Bit Maps

    It's less than 15 minutes into a conversation with Drew Andrews, frontman of Bit Maps, before the chat takes kind of a dark turn.

    "Apocalypse is always on my mind," he says with a laugh.

    Andrews' quiet, idyllic Lemon Grove backyard isn't the most natural setting for a talk about the end times. It's downright pleasant outside on a Sunday afternoon in October, a 30-foot-tall tree covering the patio in a soothing shade as a hammock gently sways in the breeze. Still, it's hard not to entertain the possibility that the earth is teetering precariously on the precipice of disaster. The concept of a President Trump, for instance, is terrifying enough. But Scripps Institution of Oceanography also announced that the earth's atmosphere has passed the carbon threshold of 400 parts per million, which is likely to make the planet inhospitable to humans much sooner than anyone is prepared for.

    For the usually upbeat and gregarious Andrews, however, the concept of the end of the world—if not necessarily a belief in the inevitability of it—has always been a fascination.

    "Growing up as a kid in Evangelical Christianity, especially in a strain that was fixated on apocalypse, as I made my way through that and out of that, I realized all cultures have apocalypse narratives," he says. "It seems more frightening now because we have more knowledge in our hands, but regardless it's always been a thread through humanity."

    You and Me and Dystopia, Bit Maps' second album, reflects that fascination with impending doom, albeit rendered in abstract, emotional snapshots. The songs are melodic and pretty, subtle in the way that they allow Andrews to deliver his dark, albeit catchy prophecies without beating the listener over the head. Blink and you might miss that he sings "Nuclear fallout won't tear us apart" on "I Keep Bringing It Up." It's less easy to overlook the carnage that opens "Don't Stop Summer," which begins with a car accident, prompting Andrews to croon, "Everything black and blue/Tie up the tourniquet, if you want."

    The prevailing theme on You and Me and Dystopia isn't explicitly, "We're fucked," but rather that we all deal with a changing world very differently, and each song is like a piece in an anthology, with different characters observing different situations, many of them quite dark.

    "You and Me and Dystopia," he says, meditating on the title of the record, briefly. "It's a larger world pressing in. You can approach that in different ways. You can cave in or go with the flow or savage each other, or choose to make a coexistence that is for better things, or hopeful. Not all the lyrics are hopeful, but just trying to capture that, the inter-relational aspect in a kind of frightening world."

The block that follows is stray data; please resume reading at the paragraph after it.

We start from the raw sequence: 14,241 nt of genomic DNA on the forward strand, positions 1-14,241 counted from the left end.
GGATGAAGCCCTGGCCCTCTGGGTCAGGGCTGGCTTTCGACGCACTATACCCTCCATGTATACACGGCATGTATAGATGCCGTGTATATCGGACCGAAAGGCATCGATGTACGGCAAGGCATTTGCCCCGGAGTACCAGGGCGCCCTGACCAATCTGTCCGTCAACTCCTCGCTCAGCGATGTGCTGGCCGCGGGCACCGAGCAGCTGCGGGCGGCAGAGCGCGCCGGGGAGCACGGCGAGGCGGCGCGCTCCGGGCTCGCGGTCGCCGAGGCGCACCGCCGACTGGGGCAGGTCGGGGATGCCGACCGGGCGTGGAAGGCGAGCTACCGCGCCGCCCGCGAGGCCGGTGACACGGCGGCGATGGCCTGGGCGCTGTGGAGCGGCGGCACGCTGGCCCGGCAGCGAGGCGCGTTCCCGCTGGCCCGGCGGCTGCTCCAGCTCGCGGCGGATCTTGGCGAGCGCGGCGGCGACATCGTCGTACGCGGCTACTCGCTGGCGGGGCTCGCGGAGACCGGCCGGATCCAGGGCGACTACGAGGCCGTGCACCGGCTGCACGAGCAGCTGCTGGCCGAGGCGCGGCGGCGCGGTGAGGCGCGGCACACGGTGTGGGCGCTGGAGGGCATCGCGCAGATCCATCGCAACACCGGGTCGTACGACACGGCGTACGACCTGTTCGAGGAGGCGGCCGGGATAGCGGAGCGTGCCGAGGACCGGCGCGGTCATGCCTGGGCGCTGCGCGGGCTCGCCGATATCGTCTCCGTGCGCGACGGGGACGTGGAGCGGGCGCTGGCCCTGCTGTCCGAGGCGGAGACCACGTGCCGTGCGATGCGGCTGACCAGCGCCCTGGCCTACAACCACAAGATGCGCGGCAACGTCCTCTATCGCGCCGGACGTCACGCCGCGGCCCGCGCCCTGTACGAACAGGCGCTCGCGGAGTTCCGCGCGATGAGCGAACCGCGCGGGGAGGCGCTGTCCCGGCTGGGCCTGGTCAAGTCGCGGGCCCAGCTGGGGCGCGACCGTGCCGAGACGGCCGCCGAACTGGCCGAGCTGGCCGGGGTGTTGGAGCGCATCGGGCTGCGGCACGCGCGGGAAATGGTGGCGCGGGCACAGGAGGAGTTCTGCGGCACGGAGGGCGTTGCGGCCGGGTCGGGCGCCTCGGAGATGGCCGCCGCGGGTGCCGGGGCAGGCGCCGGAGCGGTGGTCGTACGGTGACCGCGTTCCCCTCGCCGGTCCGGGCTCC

Andrews, who also explored an apocalypse narrative in his 2014 debut novel The Shepherd's Journal, says that in writing You and Me and Dystopia, the concept actually ended up being secondary to the musical performances. The album—the band's second full-length since coalescing out of Andrews' solo work three years ago—is a richly arranged work that was made with the sole purpose of capturing the band's live dynamic. Andrews, guitarists Josh Carlson and James Zzyzzyx, bassist Erik Norgaard and drummer Matt Bennett balance a soulful approach to songwriting with the energy of a well-seasoned rock band. There's a dense juxtaposition of electronic beats and atmospheric guitars on "The Séance," while closing track "Guadalajara" has the most badass groove of the bunch.

    For Andrews, a veteran musician and songwriter who has previously played in San Diego bands Via Satellite and The Album Leaf, it was important to showcase the group's instrumental abilities as strongly as possible, especially in an age when it's often easier to simply program them.

    "For me, it's a language, and youíre always learning new vocabulary," he says of playing music. "The goal is to learn more words—more techniques and more tricks. And to always be challenging yourself. But there's this trend to always be making it easy, and technology's been like that for a long time. I love electronic music—it's part of my lifeblood. thing I appreciate about Jimmy [LaValle] from Album Leaf, the mantra was 'as much live as possible.' Don't let this stuff do it for you. You as the artist control the machine. Don't let it control you."

    True to Andrews' mantra of keeping Bit Maps' music reflective of the people that make it, instead of an algorithm, he has a garage full of analog instruments, some of them more than 100 years old. His standard instrument is the Rhodes piano, which has a prominent presence on You and Me and Dystopia, and surrounding it are vintage synthesizers and organs, the newest of which is a pump organ that dates back to the 1880s, formerly belonging to a friend's father. "This pump organ was just going to go to Goodwill," he says. "It just doesn't seem right. That shouldn't go away, to maybe never being really appreciated."

    Andrews' approach to preserving a musical history is not unlike the ideas of decay that keep him preoccupied. It's about saving something that deserves care and protection. So here's the punchline: Andrews is an optimist. Apocalypse may be on the horizon, but we have the ability to fend it off.

    "I think all this is in our control," he says. "But it feels lonely. Sometimes, I can see how people don't have much hope. Or just cave in to the will that everything's going to go to shit, so why should we fight? So that's something we're trying to put out there: It's important to stand together and be connected when everything's so disconnected."

    Bit Maps play October 14 at Bar Pink


    See all events on Wednesday, Oct 26